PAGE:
Surface Dissolution and the Development of Scallops


Link to Full Text

Download Full Text

Publication Date

June 2002


Flow-assisted corrosion (FAC) is a significant problem with carbon steel components exposed to rapidly moving water or water/steam mixtures. Such components often develop distinctive patterns of surface damage called scalloping, so to gain further insight into FAC it is of interest to understand the formation and significance of scallops. Experiments were carried out on the dissolution of pipes made of plaster of Paris (CaSO4.½H2O) to study the evolution of scalloping patterns as well as to explore the link between scalloping and hydrodynamics and scalloping and dissolution rate. The conductivity and pH of water flowing through the test sections were recorded and posttest examination was carried out. Scallops were observed along the plaster surface at the end of the tests. Their characteristics are strongly related to the flow rate; scallop size decreases with increasing flow rate whereas surface density of scallops increases with increasing flow rate. Imperfections such as voids on embedded particles seem necessary for scallops to develop at all.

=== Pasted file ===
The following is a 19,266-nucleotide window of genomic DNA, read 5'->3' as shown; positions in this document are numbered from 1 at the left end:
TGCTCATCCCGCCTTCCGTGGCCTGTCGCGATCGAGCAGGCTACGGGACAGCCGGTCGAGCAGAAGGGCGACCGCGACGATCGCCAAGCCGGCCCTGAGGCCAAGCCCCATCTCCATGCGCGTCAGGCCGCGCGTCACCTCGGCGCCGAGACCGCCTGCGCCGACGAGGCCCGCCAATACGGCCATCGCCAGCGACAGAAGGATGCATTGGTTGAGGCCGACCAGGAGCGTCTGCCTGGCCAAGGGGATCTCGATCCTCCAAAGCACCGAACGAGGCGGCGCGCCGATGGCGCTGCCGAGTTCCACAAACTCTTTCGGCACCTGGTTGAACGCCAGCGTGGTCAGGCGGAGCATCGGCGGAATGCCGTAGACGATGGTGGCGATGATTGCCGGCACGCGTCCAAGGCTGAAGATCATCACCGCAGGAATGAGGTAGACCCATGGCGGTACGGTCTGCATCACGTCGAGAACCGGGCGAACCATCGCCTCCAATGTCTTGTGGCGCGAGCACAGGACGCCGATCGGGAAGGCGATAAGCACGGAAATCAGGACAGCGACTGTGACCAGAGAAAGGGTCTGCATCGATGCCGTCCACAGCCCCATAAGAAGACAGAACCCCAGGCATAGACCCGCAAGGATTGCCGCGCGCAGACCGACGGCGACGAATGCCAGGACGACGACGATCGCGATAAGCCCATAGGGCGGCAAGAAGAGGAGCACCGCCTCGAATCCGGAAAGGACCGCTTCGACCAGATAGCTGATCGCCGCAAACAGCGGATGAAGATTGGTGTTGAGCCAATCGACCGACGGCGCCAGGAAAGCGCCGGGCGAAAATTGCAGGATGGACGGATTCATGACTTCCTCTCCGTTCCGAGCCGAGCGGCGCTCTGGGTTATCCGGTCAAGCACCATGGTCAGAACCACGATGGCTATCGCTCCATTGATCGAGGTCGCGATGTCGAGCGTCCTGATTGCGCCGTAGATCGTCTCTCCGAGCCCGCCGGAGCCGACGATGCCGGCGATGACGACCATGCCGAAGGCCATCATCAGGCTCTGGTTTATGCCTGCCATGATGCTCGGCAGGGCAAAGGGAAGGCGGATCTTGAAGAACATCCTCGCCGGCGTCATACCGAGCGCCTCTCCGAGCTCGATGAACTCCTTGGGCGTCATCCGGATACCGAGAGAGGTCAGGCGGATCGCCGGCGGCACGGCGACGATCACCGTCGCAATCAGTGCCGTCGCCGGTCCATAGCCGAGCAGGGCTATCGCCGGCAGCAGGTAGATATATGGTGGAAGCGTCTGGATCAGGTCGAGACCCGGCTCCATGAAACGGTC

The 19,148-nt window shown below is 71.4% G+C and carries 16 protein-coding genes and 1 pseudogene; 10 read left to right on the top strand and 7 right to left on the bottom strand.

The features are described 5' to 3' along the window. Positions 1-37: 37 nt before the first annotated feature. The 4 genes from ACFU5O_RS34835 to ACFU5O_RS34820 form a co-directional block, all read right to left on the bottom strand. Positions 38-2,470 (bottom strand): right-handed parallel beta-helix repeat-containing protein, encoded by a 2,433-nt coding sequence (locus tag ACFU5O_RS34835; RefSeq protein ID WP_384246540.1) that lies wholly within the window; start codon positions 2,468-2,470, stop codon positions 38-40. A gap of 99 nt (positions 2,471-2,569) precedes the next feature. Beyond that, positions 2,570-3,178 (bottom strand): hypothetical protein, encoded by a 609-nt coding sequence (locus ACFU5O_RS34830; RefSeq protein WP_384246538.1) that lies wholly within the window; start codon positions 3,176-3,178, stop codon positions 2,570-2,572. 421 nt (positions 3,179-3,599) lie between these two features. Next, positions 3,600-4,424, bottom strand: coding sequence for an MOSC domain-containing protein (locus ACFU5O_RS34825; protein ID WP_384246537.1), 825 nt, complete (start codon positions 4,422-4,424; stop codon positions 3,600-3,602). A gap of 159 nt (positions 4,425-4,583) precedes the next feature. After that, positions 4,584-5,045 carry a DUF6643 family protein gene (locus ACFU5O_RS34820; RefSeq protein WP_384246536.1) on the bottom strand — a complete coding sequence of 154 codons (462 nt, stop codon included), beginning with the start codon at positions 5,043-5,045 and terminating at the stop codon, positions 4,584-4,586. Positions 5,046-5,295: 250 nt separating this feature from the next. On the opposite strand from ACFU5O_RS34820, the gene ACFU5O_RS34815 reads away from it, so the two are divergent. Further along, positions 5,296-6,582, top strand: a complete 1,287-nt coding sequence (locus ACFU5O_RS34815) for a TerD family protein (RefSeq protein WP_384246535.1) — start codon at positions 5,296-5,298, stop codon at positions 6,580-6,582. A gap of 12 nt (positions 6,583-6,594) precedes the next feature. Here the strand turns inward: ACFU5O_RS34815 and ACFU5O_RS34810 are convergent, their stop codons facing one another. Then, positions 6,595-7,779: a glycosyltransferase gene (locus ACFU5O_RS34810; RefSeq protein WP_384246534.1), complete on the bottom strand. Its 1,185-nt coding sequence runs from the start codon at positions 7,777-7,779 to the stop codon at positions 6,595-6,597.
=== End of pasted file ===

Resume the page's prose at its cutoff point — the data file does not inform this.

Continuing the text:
Scalloping, Corrosion, Dissolution, Mass Transfer

Document Type



Chemical Engineering Communications, Vol. 192, no. 1 (2002-06-17).